1. Creating a Kubernetes cluster on GKE

Before we can initialize a Kubernetes cluster on GKE we must first set the project in the gcloud CLI using its Project ID:

gcloud config set project airflow-gke-338120

The Project ID can be found in the Project info panel on the GCP dashboard. Your GCP project will have a different Project ID than the one in this article.


Now we can create a cluster named airflow-cluster with a public endpoint. You are free to choose a different geographical region.

gcloud container clusters create airflow-cluster \
--machine-type n1-standard-4 \
--num-nodes 1 \
--region "europe-west4"

We will use the kubectl CLI to interact with our newly deployed Kubernetes cluster on GKE. Authenticate kubectl against this cluster with the following command:

gcloud container clusters get-credentials airflow-cluster --region "europe-west4"

Finally, we will create a Kubernetes namespace called airflow for this deployment using the kubectl CLI. This is not strictly necessary but it's worthwhile to learn how this feature works.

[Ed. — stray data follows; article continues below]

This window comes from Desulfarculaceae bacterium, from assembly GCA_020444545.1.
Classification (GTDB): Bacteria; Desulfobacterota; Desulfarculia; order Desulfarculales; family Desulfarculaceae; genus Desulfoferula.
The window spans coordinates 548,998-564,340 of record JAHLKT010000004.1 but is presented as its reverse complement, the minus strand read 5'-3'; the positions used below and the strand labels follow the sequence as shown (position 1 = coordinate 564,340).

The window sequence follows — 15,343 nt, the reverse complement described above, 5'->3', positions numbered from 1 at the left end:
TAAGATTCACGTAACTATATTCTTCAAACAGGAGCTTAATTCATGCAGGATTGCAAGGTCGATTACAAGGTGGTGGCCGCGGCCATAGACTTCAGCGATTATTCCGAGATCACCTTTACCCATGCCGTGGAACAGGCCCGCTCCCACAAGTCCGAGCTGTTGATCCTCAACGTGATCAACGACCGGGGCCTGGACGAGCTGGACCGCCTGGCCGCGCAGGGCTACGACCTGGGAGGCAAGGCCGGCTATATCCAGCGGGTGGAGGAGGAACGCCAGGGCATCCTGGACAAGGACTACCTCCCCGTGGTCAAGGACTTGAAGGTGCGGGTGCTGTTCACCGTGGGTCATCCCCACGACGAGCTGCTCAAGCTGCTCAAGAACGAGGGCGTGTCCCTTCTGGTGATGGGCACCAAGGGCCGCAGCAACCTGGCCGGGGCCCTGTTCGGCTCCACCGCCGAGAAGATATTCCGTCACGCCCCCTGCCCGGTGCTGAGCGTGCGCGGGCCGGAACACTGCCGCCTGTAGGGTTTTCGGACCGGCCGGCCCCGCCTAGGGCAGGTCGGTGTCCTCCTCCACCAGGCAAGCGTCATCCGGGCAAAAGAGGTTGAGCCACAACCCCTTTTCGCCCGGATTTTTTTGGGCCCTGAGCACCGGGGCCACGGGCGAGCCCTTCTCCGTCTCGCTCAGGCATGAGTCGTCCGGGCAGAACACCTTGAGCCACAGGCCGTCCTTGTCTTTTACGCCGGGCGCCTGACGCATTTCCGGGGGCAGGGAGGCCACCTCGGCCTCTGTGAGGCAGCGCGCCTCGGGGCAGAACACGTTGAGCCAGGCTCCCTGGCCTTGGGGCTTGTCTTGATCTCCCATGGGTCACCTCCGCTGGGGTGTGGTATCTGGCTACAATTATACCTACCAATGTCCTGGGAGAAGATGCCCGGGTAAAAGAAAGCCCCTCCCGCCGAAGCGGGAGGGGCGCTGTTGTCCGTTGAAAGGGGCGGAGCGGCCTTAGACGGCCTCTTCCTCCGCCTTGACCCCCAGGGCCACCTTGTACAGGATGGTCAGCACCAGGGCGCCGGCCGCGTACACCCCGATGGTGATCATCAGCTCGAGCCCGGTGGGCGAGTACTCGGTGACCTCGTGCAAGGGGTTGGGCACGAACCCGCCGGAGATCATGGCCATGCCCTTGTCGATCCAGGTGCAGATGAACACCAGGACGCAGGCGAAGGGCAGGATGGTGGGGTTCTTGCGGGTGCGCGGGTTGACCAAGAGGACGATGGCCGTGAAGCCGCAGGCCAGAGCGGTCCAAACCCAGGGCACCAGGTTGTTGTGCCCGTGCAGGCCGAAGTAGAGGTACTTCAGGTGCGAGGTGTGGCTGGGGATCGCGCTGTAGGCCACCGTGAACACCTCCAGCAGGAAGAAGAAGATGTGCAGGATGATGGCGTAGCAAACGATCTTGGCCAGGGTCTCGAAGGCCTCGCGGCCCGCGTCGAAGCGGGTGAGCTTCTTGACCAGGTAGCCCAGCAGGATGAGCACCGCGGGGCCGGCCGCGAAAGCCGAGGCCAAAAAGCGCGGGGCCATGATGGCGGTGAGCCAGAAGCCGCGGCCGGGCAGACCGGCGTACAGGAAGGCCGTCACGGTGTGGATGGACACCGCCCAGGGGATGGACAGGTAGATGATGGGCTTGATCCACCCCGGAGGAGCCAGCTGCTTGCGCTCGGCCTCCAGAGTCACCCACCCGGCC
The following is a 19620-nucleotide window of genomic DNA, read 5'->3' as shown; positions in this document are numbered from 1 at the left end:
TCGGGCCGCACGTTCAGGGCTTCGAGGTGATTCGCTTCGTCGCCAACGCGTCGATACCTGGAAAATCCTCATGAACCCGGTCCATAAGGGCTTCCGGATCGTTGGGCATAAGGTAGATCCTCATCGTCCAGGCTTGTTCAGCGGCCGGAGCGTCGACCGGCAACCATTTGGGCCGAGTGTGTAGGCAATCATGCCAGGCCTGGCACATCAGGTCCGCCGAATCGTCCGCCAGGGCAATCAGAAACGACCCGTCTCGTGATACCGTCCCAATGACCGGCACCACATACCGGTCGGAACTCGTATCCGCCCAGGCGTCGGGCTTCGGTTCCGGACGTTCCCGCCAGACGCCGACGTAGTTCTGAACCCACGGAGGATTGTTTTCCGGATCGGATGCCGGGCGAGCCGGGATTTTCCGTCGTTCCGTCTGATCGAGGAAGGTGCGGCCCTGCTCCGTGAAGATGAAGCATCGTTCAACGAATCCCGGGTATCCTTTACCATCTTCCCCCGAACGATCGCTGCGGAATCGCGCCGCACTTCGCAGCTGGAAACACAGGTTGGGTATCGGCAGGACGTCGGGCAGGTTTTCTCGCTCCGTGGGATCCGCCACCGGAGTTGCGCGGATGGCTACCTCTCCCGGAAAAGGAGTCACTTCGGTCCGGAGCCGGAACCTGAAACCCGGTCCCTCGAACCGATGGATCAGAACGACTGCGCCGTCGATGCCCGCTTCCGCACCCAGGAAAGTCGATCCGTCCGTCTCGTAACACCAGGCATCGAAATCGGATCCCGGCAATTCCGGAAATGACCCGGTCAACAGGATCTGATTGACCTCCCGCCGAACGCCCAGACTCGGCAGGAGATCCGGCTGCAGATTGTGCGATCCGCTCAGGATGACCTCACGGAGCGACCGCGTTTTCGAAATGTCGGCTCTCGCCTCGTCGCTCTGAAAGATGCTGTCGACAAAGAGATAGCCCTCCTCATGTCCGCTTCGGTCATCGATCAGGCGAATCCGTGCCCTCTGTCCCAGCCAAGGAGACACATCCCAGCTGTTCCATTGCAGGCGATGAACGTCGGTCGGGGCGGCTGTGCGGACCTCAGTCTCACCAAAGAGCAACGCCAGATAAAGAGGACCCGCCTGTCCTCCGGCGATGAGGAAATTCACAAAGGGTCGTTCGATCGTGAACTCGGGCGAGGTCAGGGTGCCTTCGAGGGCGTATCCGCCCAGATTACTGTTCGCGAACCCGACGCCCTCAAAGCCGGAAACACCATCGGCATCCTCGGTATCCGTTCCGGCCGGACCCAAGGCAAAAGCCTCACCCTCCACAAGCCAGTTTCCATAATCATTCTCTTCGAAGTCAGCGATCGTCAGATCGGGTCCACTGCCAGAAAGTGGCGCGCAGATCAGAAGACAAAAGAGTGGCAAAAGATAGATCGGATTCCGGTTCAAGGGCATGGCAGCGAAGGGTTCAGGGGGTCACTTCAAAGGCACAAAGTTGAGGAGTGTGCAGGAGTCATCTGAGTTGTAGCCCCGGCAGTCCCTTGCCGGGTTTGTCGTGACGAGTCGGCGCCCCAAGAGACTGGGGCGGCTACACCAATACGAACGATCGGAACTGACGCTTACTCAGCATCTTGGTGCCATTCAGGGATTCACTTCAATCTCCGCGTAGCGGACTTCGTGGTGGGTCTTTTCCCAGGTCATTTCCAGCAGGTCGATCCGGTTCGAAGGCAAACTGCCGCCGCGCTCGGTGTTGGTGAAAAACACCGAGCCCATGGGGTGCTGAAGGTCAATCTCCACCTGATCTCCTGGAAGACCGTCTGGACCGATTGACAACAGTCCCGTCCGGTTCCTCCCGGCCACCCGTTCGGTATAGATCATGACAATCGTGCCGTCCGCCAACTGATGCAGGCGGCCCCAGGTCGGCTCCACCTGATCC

kubectl create namespace airflow

Don't forget to pass the namespace airflow to the --namespace or -n flag in the following kubectl commands.

Browse to the Clusters tab on Kubernetes Engine to view the newly created cluster.


2. Deploying the official Apache Airflow Helm chart

Now that the cluster is up and running we can install Airflow with Helm. Helm is a package manager that bundles Kubernetes applications into so called charts. Apache Airflow released the official Helm chart for Airflow in July 2021. With this chart we can bootstrap Airflow on our newly created Kubernetes cluster with relative ease.

First install the official Helm chart for Apache Airflow in your local Helm repository:

helm repo add apache-airflow

Verify that the chart is in your local repository:

helm repo list

Now Airflow can be deployed on GKE with just one command:

helm upgrade --install airflow apache-airflow/airflow -n airflow --debug
  • The first airflow argument is the name we give to the release.
  • apache-airflow/airflow is the Helm chart that we deploy.
  • the second airflow argument is the Kubernetes namespace that we created earlier.
  • The --debug flag is recommended to view the progress and spot potential problems.

Verify the deployment by browsing to the Services & Ingress tab on Kubernetes Engine.